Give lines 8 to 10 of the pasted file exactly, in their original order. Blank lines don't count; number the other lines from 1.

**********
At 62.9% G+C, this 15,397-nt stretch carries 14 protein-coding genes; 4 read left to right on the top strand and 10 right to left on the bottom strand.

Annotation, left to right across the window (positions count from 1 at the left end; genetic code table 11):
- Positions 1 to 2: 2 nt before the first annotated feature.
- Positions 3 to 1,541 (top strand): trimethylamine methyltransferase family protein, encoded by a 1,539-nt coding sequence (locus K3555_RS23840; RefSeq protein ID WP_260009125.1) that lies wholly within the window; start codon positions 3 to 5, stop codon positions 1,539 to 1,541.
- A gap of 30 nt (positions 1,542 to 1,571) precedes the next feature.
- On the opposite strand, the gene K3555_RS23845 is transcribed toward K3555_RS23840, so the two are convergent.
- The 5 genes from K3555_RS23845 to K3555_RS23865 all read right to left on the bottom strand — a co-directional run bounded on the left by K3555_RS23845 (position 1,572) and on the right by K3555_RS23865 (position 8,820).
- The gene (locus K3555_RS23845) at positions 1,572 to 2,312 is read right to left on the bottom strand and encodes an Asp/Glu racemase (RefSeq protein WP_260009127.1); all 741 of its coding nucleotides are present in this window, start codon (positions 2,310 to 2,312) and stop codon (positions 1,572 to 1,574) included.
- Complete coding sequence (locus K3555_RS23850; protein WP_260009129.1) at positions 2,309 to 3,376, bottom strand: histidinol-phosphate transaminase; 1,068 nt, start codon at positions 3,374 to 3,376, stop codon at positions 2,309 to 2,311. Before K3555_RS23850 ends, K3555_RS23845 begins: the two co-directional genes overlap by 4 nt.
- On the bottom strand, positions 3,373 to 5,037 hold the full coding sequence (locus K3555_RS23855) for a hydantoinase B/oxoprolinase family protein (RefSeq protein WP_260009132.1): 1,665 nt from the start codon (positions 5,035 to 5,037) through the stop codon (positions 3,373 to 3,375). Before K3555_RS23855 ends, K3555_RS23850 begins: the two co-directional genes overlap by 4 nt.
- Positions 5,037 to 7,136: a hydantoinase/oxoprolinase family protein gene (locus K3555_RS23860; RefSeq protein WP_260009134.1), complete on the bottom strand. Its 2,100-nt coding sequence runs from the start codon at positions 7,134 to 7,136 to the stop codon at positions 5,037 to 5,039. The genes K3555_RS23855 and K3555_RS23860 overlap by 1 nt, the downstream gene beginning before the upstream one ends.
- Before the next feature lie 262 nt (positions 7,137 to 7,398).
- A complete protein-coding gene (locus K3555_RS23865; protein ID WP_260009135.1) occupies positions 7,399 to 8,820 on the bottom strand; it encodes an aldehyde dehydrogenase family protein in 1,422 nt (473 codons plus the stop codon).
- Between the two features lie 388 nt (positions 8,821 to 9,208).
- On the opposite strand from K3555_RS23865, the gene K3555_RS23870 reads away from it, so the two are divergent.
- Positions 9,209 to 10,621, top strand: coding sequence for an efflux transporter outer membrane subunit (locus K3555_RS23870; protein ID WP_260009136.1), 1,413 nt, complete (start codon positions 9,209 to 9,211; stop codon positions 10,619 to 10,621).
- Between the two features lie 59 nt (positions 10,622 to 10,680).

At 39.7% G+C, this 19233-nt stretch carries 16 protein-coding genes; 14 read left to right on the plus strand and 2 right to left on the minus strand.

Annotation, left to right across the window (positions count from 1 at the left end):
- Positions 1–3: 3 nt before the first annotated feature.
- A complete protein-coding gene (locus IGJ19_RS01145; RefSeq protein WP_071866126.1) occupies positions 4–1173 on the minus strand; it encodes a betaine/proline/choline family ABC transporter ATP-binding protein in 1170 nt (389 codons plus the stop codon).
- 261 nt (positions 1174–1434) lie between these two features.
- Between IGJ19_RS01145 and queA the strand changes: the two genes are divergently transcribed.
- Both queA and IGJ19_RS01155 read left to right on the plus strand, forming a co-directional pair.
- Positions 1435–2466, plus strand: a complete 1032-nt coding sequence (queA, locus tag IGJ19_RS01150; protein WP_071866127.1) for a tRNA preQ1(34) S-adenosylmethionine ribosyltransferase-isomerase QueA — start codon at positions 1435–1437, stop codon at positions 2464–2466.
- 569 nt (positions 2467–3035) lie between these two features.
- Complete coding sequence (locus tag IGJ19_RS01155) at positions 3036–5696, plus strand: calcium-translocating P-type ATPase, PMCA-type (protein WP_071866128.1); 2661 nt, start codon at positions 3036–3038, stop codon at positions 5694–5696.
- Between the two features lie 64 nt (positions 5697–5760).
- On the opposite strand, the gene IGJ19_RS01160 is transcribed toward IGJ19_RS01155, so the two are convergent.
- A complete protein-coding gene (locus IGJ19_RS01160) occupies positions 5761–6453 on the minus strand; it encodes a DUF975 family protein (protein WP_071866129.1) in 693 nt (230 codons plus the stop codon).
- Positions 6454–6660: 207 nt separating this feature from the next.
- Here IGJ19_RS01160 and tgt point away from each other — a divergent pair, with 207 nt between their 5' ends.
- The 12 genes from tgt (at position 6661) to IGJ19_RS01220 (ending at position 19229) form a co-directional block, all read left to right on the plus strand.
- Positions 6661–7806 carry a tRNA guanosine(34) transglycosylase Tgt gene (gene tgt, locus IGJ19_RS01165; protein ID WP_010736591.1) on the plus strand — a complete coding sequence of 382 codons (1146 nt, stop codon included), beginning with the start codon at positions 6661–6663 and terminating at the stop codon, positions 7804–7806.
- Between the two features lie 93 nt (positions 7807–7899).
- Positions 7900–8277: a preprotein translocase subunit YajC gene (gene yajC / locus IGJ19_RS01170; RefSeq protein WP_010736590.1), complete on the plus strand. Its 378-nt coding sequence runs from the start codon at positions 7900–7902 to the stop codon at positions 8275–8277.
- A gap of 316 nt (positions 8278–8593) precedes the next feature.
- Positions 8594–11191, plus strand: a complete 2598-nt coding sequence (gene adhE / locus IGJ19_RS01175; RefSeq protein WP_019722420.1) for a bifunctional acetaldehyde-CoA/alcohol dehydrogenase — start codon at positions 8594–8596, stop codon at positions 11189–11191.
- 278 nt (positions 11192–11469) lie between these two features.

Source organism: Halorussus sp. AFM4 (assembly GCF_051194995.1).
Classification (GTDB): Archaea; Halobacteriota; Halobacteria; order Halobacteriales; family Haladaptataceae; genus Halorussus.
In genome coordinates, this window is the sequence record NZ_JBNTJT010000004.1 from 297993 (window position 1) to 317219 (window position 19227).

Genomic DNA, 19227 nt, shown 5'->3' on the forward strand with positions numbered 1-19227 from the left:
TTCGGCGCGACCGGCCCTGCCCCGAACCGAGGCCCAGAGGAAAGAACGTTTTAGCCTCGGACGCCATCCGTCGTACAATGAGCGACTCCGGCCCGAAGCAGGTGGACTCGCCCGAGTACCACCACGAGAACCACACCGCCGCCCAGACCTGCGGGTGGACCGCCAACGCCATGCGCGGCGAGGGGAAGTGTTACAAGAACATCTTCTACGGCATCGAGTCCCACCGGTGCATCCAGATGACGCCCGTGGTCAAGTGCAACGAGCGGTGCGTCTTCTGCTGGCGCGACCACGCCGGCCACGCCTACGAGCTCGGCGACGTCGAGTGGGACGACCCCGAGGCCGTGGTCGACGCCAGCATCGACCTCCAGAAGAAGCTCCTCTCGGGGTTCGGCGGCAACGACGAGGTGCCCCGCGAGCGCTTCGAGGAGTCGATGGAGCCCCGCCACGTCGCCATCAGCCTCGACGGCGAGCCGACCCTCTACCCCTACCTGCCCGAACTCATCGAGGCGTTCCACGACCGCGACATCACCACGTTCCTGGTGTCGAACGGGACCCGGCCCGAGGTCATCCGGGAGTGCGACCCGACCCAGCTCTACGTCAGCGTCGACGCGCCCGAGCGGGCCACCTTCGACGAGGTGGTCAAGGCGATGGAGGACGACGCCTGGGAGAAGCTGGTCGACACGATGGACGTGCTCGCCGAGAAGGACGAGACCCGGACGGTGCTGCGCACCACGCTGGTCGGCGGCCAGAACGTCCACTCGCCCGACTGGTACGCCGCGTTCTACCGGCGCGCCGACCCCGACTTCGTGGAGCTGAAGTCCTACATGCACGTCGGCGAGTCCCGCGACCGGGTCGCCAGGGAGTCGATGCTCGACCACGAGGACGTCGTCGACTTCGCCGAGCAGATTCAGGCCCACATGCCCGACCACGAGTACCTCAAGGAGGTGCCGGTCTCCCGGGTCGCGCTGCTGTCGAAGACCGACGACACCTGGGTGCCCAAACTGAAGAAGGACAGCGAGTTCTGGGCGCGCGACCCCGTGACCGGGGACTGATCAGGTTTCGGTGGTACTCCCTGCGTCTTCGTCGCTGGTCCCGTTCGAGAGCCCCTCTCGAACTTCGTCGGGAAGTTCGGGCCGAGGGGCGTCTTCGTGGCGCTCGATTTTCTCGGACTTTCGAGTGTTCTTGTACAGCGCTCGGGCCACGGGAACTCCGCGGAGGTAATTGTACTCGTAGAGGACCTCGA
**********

- The gene (locus K3555_RS23845) at positions 1,572 to 2,312 is read right to left on the bottom strand and encodes an Asp/Glu racemase (RefSeq protein WP_260009127.1); all 741 of its coding nucleotides are present in this window, start codon (positions 2,310 to 2,312) and stop codon (positions 1,572 to 1,574) included.
- Complete coding sequence (locus K3555_RS23850; protein WP_260009129.1) at positions 2,309 to 3,376, bottom strand: histidinol-phosphate transaminase; 1,068 nt, start codon at positions 3,374 to 3,376, stop codon at positions 2,309 to 2,311. Before K3555_RS23850 ends, K3555_RS23845 begins: the two co-directional genes overlap by 4 nt.
- On the bottom strand, positions 3,373 to 5,037 hold the full coding sequence (locus K3555_RS23855) for a hydantoinase B/oxoprolinase family protein (RefSeq protein WP_260009132.1): 1,665 nt from the start codon (positions 5,035 to 5,037) through the stop codon (positions 3,373 to 3,375). Before K3555_RS23855 ends, K3555_RS23850 begins: the two co-directional genes overlap by 4 nt.